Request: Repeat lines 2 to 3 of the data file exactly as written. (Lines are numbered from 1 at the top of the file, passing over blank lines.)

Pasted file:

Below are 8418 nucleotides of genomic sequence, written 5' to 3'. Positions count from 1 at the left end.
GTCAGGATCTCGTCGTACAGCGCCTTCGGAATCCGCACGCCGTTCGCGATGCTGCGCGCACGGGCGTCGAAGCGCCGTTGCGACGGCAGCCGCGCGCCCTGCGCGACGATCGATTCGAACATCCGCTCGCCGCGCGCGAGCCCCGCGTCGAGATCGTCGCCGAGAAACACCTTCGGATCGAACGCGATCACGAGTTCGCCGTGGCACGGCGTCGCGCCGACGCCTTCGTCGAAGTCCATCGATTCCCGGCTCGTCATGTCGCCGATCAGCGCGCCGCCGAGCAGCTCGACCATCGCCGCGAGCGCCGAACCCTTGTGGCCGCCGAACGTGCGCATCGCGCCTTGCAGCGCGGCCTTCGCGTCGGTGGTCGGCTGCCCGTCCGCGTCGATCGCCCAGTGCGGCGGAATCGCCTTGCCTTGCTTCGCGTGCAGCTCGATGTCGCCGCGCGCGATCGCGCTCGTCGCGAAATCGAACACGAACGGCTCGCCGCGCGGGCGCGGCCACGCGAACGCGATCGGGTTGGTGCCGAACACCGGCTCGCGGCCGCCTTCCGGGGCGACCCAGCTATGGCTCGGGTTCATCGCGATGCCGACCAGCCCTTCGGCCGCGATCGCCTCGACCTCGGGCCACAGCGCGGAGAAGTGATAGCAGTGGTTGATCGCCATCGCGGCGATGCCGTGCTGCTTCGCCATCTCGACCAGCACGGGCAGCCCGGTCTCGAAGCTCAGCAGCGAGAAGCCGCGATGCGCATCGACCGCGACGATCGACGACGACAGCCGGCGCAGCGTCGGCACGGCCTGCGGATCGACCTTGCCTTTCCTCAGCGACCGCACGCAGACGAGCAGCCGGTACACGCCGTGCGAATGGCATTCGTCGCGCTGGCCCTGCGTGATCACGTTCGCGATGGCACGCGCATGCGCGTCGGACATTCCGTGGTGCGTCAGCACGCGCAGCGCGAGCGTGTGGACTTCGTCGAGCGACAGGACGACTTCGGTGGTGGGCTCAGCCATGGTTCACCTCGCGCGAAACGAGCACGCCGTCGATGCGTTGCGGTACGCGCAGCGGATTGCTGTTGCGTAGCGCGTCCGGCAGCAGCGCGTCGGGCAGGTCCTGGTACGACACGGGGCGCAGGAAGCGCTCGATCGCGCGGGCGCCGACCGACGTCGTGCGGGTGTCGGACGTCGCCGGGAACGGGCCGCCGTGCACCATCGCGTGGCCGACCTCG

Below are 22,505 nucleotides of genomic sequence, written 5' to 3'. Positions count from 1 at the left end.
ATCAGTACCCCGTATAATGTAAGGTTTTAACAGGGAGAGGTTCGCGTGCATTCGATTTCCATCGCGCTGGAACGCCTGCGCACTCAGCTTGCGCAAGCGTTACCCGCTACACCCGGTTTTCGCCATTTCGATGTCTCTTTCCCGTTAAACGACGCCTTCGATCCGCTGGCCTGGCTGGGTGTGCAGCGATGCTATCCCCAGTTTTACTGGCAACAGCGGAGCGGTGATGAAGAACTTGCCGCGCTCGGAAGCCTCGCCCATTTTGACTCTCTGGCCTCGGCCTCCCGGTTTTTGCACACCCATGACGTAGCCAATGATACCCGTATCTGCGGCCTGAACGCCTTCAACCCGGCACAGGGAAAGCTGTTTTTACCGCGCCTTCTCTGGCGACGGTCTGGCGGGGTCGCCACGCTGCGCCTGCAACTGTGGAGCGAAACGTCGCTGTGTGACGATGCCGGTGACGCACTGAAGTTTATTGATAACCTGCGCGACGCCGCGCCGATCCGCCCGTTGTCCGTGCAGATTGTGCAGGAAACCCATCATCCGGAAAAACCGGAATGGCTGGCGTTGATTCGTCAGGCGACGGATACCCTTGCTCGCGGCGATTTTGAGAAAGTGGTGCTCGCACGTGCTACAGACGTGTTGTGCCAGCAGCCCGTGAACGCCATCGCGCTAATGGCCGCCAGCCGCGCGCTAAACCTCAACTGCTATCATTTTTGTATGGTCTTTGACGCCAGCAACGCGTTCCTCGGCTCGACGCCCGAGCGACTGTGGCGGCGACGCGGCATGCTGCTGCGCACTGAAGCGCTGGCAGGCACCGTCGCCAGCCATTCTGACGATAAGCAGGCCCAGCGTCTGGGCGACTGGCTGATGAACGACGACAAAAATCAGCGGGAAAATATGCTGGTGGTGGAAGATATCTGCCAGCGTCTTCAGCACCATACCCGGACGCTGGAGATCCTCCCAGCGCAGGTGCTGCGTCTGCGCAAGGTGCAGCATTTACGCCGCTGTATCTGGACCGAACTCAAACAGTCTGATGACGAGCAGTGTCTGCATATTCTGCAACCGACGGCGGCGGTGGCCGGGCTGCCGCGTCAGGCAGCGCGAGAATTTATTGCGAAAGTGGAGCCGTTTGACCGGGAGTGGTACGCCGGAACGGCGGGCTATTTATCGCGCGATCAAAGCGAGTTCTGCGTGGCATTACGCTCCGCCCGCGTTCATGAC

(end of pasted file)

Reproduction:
GTCAGGATCTCGTCGTACAGCGCCTTCGGAATCCGCACGCCGTTCGCGATGCTGCGCGCACGGGCGTCGAAGCGCCGTTGCGACGGCAGCCGCGCGCCCTGCGCGACGATCGATTCGAACATCCGCTCGCCGCGCGCGAGCCCCGCGTCGAGATCGTCGCCGAGAAACACCTTCGGATCGAACGCGATCACGAGTTCGCCGTGGCACGGCGTCGCGCCGACGCCTTCGTCGAAGTCCATCGATTCCCGGCTCGTCATGTCGCCGATCAGCGCGCCGCCGAGCAGCTCGACCATCGCCGCGAGCGCCGAACCCTTGTGGCCGCCGAACGTGCGCATCGCGCCTTGCAGCGCGGCCTTCGCGTCGGTGGTCGGCTGCCCGTCCGCGTCGATCGCCCAGTGCGGCGGAATCGCCTTGCCTTGCTTCGCGTGCAGCTCGATGTCGCCGCGCGCGATCGCGCTCGTCGCGAAATCGAACACGAACGGCTCGCCGCGCGGGCGCGGCCACGCGAACGCGATCGGGTTGGTGCCGAACACCGGCTCGCGGCCGCCTTCCGGGGCGACCCAGCTATGGCTCGGGTTCATCGCGATGCCGACCAGCCCTTCGGCCGCGATCGCCTCGACCTCGGGCCACAGCGCGGAGAAGTGATAGCAGTGGTTGATCGCCATCGCGGCGATGCCGTGCTGCTTCGCCATCTCGACCAGCACGGGCAGCCCGGTCTCGAAGCTCAGCAGCGAGAAGCCGCGATGCGCATCGACCGCGACGATCGACGACGACAGCCGGCGCAGCGTCGGCACGGCCTGCGGATCGACCTTGCCTTTCCTCAGCGACCGCACGCAGACGAGCAGCCGGTACACGCCGTGCGAATGGCATTCGTCGCGCTGGCCCTGCGTGATCACGTTCGCGATGGCACGCGCATGCGCGTCGGACATTCCGTGGTGCGTCAGCACGCGCAGCGCGAGCGTGTGGACTTCGTCGAGCGACAGGACGACTTCGGTGGTGGGCTCAGCCATGGTTCACCTCGCGCGAAACGAGCACGCCGTCGATGCGTTGCGGTACGCGCAGCGGATTGCTGTTGCGTAGCGCGTCCGGCAGCAGCGCGTCGGGCAGGTCCTGGTACGACACGGGGCGCAGGAAGCGCTCGATCGCGCGGGCGCCGACCGACGTCGTGCGGGTGTCGGACGTCGCCGGGAACGGGCCGCCGTGCACCATCGCGTGGCCGACCTCG

Below are 22,505 nucleotides of genomic sequence, written 5' to 3'. Positions count from 1 at the left end.